Most people travel a long way and spend a week’s pay or more for a bonefishing trip. I’ve watched even experienced trout anglers frustrated, angry, and even embarrassed on bonefishing trips because they weren’t ready for the wind, difficult fish spotting, and unfamiliar directions given by a guide. Just a little preparation will make your first trip a lot more fun.
First, practice your casting. Most bonefish are caught within 40 feet, but that 40-foot cast must be made quickly, under pressure, with deadly accuracy, and with the good chance of a stiff breeze. Being able to get 40 feet of fly line outside the rod tip is not enough. Pace out 40 feet and make sure you can hit a target the size of a hula hoop with reasonable consistency, with a wind coming from any direction, and be able to change directions to cast to another hula hoop with just one false cast. Bonefish are spooky critters and too many false casts will ruin your chances.
Either before your trip or just after you arrive, take a heavily weighted (also called deep version)
Either before your trip or just after you arrive, take a heavily weighted (also called “deep” version), lightly weighted (shallow version), and unweighted (tailing version) bonefish fly to some shallow water where you can see the fly sink. Watch how fast each fly lands, as having different sink rates in bonefish flies is far more important that having the favorite fly on the island. Over sand and mud bottoms you want the fly to sink to the bottom and make little puffs of silt when you strip, because these plumes attract the attention of a bonefish looking for a crab or shrimp trying to escape. Over weedy and coral-covered bottoms, a bonefish can’t see a fly that sinks down into the debris (and you’ll get hung up) so you’ll begin to strip your fly before it hits bottom. And you never know beforehand how deep the water will be on a given flat, so you must have some idea of how fast your fly will sink—and be prepared with flies with different sink rates.
No matter how good you are at spotting trout or steelhead, you will have trouble seeing bonefish in the water, at least for the first day and probably for a couple of days. Count on it. Bonefish are nearly invisible underwater because their shiny sides reflect the bottom, and without a shadow to pinpoint their position you’ll have a very difficult time. If you are unlucky to have a week of cloudy weather you may see very few of them unless they are tailing in shallow water. Some guides are excellent at helping clients learn to spot bonefish, others, because of a language problem or reticence, just tell their anglers where to cast and forget about trying to teach them. Try to discipline yourself to see through the water, not at it, and remember that bonefish hardly ever stop moving, so look for shadows and grayish indistinct shapes that don’t stay put.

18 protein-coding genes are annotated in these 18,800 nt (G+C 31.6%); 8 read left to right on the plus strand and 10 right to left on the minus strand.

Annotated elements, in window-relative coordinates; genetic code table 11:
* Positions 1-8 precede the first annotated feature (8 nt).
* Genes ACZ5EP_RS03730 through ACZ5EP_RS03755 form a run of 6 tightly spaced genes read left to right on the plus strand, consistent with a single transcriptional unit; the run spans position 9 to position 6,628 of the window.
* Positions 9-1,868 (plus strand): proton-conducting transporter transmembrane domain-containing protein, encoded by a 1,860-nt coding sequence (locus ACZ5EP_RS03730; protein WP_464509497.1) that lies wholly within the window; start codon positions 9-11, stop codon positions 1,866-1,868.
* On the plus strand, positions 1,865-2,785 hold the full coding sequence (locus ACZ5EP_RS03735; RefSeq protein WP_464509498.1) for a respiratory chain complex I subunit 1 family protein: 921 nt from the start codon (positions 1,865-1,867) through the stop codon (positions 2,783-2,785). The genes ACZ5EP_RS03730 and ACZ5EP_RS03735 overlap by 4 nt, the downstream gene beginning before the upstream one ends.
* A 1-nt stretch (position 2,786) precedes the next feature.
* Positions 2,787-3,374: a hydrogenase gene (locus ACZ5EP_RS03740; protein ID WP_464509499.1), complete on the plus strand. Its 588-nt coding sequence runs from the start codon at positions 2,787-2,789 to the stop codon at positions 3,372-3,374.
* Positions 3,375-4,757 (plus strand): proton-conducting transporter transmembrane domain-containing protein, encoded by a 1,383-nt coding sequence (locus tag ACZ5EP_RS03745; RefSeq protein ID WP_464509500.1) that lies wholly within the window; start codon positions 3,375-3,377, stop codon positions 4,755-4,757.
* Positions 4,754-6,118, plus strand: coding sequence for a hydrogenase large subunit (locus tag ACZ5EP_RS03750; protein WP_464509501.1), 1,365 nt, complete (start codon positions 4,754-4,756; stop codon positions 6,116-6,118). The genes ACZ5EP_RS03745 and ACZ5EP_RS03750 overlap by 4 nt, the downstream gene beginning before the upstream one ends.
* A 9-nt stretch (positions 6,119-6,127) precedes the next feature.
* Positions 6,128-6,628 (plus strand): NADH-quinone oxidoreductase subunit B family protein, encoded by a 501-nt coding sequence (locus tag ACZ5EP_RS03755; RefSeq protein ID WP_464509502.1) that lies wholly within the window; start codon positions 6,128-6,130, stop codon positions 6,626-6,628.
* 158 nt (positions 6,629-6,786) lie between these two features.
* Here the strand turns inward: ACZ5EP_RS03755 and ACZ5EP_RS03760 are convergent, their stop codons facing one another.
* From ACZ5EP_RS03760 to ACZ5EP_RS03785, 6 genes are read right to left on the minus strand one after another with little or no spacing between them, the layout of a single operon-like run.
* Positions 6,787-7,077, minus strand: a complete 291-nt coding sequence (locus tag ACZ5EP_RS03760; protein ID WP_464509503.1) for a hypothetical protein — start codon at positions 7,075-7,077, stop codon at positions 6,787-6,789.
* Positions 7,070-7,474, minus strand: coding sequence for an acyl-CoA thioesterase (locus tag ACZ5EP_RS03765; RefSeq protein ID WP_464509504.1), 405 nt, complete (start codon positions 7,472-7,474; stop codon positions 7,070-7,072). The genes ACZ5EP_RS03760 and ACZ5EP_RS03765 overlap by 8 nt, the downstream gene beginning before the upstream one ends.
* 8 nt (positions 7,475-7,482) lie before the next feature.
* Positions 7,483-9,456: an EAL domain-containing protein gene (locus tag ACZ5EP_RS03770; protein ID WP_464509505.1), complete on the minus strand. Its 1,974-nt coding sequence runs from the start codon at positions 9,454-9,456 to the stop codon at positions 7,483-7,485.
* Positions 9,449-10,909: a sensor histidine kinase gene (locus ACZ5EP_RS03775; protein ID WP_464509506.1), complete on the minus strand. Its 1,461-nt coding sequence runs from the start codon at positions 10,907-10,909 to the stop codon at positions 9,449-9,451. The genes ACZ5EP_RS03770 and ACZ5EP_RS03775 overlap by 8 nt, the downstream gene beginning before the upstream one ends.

Once you get onto a boat with a guide, remember that he will be giving you directions to cast by the hands of a clock in relation to the boat. Twelve o’clock is always directly in front of the boat, not where you are looking. And you will get befuddled—guaranteed. I don’t know how many times I’ve had a guide say “Cast 30 feet at 9 o’clock.” Sigh. “ No. The other 9 o’clock.” I even saw an enterprising young Bahamian guide on my last trip who had painted the hands of the clock, including the numbers, on the bow of the boat, just for clods like me.
The other miscommunication with guides and clients is distance. Different people have different ideas of what 40 feet is, especially in the heat of the moment. Make a short and a long cast before you start and ask your guide how far the casts were. If you’re traveling to Mexico or Central America, it’s not a bad idea to learn the words for 20, 30, 40, 50, and 60 feet before you leave.
Finally, the strike is the bane of all trout anglers. You should never strike a bonefish (or any saltwater fish) with the rod tip, but by making a long, firm strip with the line while the rod is held low. Raising the rod tip lifts the fly out of the water, and if a bonefish hasn’t really taken it or misses the fly, it may come back to a fly that just makes a long dart through the water rather than one that goes airborne. (Many guides, when they see a bonefish take a fly, will instruct the angler to “make a long strip” because they know if they say “strike” up will come the rod tip.) One of the best suggestions I’ve heard for people who cannot modify their reflexes to strip strike is to retrieve a bonefish fly with the rod tip help a few inches underwater throughout the retrieve. With the tip underwater, the line stays in excellent control and it’s almost impossible to make a “trout strike.”
Places for Bonefishing
If you’ve never fished for bonefish before, probably the easiest place to learn is in Belize, where fish are smaller but very numerous. The Bahamas is also a good place for the beginner, although the fish are bigger and sometimes not as easy. Fell free to call the experts at Orvis International Travel. They’re experts at matching your fishing skills and desires with the right location, and will also help you find the right location for non-fishing members of your family. To Contact Orvis Travel: Call us at 800-547-4322 or e-mail us at OrvisTravel@orvis.com.
Advice on Bonefishing Gear
If you need advice on what gear you need, you can view our complete bonefishing package online, or call our fishing expert line at 1-800-548-9548 for help every step of the way.